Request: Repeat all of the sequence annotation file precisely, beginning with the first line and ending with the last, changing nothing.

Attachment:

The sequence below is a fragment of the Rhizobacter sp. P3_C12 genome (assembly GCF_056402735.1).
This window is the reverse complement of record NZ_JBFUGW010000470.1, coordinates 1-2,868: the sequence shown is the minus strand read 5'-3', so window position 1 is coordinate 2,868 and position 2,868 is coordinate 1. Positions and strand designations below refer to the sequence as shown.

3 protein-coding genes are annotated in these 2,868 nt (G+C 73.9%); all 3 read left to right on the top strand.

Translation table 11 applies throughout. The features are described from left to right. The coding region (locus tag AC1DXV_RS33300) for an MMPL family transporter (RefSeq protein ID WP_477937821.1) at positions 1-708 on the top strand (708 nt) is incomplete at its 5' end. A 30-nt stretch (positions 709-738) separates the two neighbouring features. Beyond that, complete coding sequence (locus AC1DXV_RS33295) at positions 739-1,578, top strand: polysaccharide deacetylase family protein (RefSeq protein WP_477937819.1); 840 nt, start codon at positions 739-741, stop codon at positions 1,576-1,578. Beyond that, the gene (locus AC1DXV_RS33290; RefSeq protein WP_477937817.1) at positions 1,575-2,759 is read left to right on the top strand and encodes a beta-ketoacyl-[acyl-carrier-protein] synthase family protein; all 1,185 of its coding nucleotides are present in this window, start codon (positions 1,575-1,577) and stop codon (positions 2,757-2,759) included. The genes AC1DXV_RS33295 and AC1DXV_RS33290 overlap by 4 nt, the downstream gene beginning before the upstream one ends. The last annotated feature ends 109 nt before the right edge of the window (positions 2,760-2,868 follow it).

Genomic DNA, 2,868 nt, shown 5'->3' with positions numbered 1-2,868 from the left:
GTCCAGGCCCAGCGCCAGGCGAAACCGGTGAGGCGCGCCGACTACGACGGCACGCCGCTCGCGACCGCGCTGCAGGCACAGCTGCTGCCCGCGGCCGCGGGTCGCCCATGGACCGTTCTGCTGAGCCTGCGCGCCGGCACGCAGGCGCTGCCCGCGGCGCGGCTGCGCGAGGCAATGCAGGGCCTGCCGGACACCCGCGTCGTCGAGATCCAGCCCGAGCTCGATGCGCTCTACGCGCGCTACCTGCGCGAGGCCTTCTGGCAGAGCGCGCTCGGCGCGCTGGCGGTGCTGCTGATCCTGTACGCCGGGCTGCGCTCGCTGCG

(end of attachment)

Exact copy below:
The sequence below is a fragment of the Rhizobacter sp. P3_C12 genome (assembly GCF_056402735.1).
This window is the reverse complement of record NZ_JBFUGW010000470.1, coordinates 1-2,868: the sequence shown is the minus strand read 5'-3', so window position 1 is coordinate 2,868 and position 2,868 is coordinate 1. Positions and strand designations below refer to the sequence as shown.

3 protein-coding genes are annotated in these 2,868 nt (G+C 73.9%); all 3 read left to right on the top strand.

Translation table 11 applies throughout. The features are described from left to right. The coding region (locus tag AC1DXV_RS33300) for an MMPL family transporter (RefSeq protein ID WP_477937821.1) at positions 1-708 on the top strand (708 nt) is incomplete at its 5' end. A 30-nt stretch (positions 709-738) separates the two neighbouring features. Beyond that, complete coding sequence (locus AC1DXV_RS33295) at positions 739-1,578, top strand: polysaccharide deacetylase family protein (RefSeq protein WP_477937819.1); 840 nt, start codon at positions 739-741, stop codon at positions 1,576-1,578. Beyond that, the gene (locus AC1DXV_RS33290; RefSeq protein WP_477937817.1) at positions 1,575-2,759 is read left to right on the top strand and encodes a beta-ketoacyl-[acyl-carrier-protein] synthase family protein; all 1,185 of its coding nucleotides are present in this window, start codon (positions 1,575-1,577) and stop codon (positions 2,757-2,759) included. The genes AC1DXV_RS33295 and AC1DXV_RS33290 overlap by 4 nt, the downstream gene beginning before the upstream one ends. The last annotated feature ends 109 nt before the right edge of the window (positions 2,760-2,868 follow it).

Genomic DNA, 2,868 nt, shown 5'->3' with positions numbered 1-2,868 from the left:
GTCCAGGCCCAGCGCCAGGCGAAACCGGTGAGGCGCGCCGACTACGACGGCACGCCGCTCGCGACCGCGCTGCAGGCACAGCTGCTGCCCGCGGCCGCGGGTCGCCCATGGACCGTTCTGCTGAGCCTGCGCGCCGGCACGCAGGCGCTGCCCGCGGCGCGGCTGCGCGAGGCAATGCAGGGCCTGCCGGACACCCGCGTCGTCGAGATCCAGCCCGAGCTCGATGCGCTCTACGCGCGCTACCTGCGCGAGGCCTTCTGGCAGAGCGCGCTCGGCGCGCTGGCGGTGCTGCTGATCCTGTACGCCGGGCTGCGCTCGCTGCG